‘Good enough for Americans, but not for Amazon’: firm rapped online for rejecting mail-in union vote

Documents filed with the US National Labor Relations Board on 21 January showed the world’s largest online retailer Amazon had urged the labor board intercede to consider an upcoming mail-in vote on unionisation, emphasizing it be held in person.

Online retailing behemoth Amazon, founded by Jeff Bezos, has made the headlines for heatedly arguing that the move to use mail-in ballots in the upcoming vote to unionise its employees is fraught with “serious and systemic flaws”; the irony of the situation has not gone unnoticed by Republicans.

Conservatives have been quick to point out that Jeff Bezos-owned publication The Washington Post had spared no effort throughout 2019 to hammer ex-president Donald Trump for decrying mass mail-in voting.

Trump had persistently maintained in the months leading up to the November 3 election that the procedure, pushed by the Democrats ostensibly due to coronavirus pandemic concerns, might result in an election ‘rigged’ to favour his rival, Joe Biden. He subsequently blamed his loss to Democrat Joe Biden partly on such ballots.

However, The Washington Post denounced Trump’s claims as “a fusillade of falsehoods” and “muddled and dishonest”.

After the Election Day, when most media had proclaimed Joe Biden the winner before the official results were certified, the newspaper repeatedly dismissed Donald Trump’s assertions that the election had been ‘stolen’ from him as “baseless” and “debunked”.

The Post echoed the laudatory claims of other mainstream media in the country that the 2020 election was “the most secure in US history”.

Amazon had also sprung to action defending the integrity of Joe Biden’s election triumph and banning social media app Parler from using its servers.

The platform, favoured by conservatives and former US President Donald Trump, came under fire following the storming of the US Capitol as reports claimed protesters had used the app to coordinate their actions.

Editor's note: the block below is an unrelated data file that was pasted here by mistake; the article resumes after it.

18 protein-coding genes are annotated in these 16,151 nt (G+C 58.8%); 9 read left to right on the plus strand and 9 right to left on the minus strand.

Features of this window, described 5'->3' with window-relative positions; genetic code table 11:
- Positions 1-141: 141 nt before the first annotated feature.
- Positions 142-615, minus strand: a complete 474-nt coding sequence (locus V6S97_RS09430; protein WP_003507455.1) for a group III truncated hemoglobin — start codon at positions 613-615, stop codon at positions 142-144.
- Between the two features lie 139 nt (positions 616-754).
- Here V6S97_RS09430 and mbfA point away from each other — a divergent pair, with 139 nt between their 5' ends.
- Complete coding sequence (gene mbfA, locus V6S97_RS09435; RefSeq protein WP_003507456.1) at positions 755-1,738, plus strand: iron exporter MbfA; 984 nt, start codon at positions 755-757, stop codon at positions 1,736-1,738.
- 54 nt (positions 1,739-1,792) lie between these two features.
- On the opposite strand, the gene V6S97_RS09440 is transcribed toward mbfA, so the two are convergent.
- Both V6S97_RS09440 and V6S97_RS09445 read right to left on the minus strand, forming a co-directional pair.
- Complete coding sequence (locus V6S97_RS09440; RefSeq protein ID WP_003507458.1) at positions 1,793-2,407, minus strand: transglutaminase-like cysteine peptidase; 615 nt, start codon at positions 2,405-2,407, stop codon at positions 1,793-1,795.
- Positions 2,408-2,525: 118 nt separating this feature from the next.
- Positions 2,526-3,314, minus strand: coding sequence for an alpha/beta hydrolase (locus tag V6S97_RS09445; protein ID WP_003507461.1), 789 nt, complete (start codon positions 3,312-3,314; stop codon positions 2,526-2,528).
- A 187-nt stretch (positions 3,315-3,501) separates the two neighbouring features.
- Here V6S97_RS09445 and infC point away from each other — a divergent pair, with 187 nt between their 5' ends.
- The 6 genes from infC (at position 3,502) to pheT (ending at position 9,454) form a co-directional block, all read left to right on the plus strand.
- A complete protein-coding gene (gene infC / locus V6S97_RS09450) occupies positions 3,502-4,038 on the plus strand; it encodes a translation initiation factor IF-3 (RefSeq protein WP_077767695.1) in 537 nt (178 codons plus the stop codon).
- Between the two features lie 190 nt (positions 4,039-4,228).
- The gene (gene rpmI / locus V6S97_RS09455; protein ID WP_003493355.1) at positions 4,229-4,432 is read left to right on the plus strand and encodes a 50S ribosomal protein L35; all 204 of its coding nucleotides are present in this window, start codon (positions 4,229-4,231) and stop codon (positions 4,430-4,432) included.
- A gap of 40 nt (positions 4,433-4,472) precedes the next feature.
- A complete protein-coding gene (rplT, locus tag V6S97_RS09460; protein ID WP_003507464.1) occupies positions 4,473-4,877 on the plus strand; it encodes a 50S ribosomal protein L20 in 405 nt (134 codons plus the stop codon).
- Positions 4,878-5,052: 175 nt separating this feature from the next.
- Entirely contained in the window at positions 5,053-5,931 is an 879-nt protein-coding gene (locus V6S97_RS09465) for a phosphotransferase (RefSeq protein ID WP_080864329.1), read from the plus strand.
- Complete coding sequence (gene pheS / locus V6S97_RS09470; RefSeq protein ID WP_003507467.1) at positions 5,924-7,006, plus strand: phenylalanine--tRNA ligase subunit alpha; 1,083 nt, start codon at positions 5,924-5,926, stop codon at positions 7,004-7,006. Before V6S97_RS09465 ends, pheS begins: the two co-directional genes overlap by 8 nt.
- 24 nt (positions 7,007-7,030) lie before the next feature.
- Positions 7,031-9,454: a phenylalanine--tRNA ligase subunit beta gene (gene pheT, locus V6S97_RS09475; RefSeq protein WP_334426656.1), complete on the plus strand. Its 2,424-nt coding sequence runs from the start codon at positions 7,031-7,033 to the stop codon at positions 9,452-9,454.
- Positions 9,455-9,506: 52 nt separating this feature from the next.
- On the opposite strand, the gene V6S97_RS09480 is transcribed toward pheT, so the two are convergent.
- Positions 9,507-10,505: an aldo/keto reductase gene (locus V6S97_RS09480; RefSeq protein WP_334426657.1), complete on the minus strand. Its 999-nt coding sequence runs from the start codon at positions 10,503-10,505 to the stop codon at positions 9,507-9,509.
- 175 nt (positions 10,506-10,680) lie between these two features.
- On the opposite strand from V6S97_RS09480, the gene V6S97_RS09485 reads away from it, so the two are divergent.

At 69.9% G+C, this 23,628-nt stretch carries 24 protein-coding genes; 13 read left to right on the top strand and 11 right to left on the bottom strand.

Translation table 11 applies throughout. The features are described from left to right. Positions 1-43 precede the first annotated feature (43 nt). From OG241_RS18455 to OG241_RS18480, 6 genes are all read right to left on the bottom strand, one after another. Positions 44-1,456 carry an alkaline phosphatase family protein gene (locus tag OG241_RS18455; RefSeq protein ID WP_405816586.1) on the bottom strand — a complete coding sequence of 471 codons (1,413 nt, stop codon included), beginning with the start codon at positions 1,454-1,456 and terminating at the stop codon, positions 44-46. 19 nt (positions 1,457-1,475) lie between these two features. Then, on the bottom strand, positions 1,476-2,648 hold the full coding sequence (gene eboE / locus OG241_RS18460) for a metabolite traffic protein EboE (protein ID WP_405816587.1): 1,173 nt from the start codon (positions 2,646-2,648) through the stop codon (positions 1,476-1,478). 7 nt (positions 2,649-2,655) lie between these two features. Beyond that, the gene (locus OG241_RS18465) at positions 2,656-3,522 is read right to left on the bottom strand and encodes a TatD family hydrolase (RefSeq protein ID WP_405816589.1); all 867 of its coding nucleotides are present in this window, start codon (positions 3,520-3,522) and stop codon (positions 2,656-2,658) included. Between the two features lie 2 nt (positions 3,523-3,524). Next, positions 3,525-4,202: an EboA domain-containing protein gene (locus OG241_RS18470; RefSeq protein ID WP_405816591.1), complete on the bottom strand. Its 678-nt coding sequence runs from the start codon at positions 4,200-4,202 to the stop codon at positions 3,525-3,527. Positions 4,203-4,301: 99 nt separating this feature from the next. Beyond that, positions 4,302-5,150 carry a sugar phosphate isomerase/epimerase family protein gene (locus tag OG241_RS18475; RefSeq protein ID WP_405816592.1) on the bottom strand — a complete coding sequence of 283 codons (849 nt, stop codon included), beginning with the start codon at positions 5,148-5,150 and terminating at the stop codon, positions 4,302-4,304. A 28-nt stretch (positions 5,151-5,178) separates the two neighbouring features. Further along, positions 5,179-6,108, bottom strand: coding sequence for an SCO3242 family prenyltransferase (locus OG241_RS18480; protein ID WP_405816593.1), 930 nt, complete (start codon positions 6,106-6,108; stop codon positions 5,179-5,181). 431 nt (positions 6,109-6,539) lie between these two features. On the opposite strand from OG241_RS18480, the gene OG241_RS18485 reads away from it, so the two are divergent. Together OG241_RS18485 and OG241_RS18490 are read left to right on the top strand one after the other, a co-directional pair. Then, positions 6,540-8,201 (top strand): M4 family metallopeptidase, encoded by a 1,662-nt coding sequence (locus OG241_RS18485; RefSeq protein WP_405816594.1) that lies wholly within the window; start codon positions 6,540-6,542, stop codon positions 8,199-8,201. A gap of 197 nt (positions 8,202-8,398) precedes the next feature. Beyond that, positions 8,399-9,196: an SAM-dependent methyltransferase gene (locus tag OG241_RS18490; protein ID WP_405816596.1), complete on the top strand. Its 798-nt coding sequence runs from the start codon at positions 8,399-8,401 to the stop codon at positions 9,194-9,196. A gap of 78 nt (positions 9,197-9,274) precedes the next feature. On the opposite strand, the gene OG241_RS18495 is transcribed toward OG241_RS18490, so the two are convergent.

Amazon also claimed the app had been used to voice ‘debunked’ claims of fraudulent mail-in voting.

Mail-in voting was seen as a safer option for the UNION vote amid surging COVID-19 cases in the US, similar to the situation that unfolded during the 2020 presidential election in the country.

The push to form a union at Amazon and promote better job security had come as many non-unionised workers were being laid off due to companies closing and going bankrupt amid the COVID-19 pandemic.

Amazon’s Bessemer, Alabama, warehouse had been slated to begin issuing mail-in ballots on 8 February for the vote, set to advance it a step closer to becoming the first Amazon location to join the Retail, Wholesale and Department Store Union (RWDSU).

However, Amazon, ostensibly concerned over “serious and systemic flaws” with such ballots, has asked the National Labor Relations Board to delay the union vote for 6,000 warehouse workers so it can be held in person.

Documents filed with the National Labor Relations Board on 21 January showed Amazon citing “gaps” in NLRB precedent amid the planning of the election, including “Acting Regional Director errors, and missed opportunities for mail-ballot improvements, all with the rights of thousands of employee-voters at stake.”

Social media was quick to highlight the irony of the stance adopted by Amazon.

Seattle radio host Jason Rantz tweeted that it was ‘remarkable’ that Amazon insisted on in-person voting. Others similarly called out the company for its ‘hypocrisy’.


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